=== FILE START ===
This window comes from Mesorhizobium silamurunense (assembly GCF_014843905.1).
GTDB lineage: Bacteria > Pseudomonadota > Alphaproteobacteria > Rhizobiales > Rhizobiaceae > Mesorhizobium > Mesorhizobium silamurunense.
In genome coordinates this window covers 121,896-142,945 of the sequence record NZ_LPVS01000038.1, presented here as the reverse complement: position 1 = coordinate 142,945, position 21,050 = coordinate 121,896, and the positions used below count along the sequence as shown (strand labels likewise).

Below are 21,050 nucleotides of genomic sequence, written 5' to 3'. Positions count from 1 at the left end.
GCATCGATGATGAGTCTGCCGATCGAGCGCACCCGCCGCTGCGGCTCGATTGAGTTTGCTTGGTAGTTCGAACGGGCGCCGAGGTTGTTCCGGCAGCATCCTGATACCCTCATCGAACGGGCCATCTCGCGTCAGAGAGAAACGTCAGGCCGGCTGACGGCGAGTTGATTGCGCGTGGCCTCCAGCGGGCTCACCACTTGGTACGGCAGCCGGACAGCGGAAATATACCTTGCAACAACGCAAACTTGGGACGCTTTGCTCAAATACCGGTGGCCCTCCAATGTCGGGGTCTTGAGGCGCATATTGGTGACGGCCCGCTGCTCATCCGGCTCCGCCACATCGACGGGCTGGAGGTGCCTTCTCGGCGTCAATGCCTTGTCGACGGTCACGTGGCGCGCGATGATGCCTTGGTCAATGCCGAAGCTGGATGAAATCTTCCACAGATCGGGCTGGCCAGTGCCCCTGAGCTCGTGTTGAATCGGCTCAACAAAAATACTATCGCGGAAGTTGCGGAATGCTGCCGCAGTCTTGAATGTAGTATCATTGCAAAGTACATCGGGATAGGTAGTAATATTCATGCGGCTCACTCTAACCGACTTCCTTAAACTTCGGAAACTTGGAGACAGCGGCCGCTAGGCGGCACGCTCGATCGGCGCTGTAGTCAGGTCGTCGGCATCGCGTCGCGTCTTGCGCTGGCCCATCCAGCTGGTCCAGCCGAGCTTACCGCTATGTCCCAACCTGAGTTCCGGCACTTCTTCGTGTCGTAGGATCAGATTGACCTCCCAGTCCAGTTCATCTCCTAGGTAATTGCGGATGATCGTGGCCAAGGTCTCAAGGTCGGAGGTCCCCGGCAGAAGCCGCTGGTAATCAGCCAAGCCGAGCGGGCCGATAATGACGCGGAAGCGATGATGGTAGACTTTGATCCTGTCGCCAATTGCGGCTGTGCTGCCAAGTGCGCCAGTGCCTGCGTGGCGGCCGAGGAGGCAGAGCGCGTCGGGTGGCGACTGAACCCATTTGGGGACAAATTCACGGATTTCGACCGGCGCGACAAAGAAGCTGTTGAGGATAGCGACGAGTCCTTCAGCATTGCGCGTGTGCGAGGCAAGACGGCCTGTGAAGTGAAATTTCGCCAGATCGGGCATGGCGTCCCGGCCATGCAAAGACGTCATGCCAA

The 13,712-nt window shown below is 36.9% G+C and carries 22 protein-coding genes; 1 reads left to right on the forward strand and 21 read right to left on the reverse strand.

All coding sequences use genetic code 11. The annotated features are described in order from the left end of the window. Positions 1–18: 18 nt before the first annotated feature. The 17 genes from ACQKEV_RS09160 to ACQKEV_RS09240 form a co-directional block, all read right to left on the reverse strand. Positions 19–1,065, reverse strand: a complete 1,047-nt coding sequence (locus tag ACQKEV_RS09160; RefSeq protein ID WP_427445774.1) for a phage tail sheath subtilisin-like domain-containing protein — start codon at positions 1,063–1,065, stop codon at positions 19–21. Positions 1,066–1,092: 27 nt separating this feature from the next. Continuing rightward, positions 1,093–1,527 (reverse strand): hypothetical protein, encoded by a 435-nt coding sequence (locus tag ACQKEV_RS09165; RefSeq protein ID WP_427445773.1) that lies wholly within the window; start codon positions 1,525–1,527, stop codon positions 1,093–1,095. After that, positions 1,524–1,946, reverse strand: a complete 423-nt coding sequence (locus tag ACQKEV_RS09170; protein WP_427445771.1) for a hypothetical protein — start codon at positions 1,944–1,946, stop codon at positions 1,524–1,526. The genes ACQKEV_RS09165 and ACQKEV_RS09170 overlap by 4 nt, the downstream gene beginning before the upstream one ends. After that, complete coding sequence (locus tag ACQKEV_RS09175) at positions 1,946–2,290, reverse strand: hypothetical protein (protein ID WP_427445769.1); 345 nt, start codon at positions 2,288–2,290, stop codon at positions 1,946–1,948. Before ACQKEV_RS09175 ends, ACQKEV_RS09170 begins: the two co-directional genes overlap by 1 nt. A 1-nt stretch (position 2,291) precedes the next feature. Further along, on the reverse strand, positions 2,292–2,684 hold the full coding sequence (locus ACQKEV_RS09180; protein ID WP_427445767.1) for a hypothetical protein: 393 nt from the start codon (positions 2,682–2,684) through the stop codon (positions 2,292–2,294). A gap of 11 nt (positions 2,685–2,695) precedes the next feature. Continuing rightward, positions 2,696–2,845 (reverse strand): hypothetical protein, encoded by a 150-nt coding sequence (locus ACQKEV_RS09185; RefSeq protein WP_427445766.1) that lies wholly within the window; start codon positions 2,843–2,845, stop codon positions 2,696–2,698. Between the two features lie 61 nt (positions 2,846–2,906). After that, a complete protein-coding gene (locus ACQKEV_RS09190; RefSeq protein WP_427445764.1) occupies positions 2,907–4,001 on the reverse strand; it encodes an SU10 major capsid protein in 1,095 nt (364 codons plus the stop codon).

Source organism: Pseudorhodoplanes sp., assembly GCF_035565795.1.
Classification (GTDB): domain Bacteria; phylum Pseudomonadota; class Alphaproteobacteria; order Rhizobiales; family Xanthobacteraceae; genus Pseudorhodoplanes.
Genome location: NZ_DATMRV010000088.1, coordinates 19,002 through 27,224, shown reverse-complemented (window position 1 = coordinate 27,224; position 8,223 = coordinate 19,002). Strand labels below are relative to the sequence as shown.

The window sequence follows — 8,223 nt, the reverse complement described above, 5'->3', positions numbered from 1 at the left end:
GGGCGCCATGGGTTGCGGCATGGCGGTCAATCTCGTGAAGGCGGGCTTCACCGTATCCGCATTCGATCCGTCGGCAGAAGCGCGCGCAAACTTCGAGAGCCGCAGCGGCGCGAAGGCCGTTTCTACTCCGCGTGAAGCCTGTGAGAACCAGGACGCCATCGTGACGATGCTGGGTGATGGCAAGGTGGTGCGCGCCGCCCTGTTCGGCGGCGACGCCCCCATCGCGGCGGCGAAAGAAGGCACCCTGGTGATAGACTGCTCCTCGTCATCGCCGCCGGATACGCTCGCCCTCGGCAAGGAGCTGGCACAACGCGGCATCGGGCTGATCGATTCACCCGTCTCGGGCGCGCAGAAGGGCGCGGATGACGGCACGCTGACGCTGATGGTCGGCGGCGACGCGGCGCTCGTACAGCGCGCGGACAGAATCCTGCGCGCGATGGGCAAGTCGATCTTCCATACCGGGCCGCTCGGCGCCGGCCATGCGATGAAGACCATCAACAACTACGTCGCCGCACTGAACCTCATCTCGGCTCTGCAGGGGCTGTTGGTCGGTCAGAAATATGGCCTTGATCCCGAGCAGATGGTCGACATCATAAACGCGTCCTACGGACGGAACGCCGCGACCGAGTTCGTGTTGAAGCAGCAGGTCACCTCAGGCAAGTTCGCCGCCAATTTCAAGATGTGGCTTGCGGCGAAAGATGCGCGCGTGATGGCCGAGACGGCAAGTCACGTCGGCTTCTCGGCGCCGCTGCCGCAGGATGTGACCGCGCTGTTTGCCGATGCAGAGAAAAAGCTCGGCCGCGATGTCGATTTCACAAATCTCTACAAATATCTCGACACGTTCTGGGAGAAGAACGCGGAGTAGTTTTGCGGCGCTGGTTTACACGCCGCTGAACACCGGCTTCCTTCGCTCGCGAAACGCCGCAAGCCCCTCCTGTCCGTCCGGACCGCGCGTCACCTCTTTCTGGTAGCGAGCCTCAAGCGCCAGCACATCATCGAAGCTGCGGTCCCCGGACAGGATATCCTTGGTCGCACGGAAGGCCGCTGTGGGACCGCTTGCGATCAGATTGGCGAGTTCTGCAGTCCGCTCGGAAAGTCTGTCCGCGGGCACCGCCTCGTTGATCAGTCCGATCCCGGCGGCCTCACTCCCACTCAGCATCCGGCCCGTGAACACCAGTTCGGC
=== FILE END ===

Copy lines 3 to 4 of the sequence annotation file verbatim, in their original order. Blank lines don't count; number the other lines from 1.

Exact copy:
In genome coordinates this window covers 121,896-142,945 of the sequence record NZ_LPVS01000038.1, presented here as the reverse complement: position 1 = coordinate 142,945, position 21,050 = coordinate 121,896, and the positions used below count along the sequence as shown (strand labels likewise).

Below are 21,050 nucleotides of genomic sequence, written 5' to 3'. Positions count from 1 at the left end.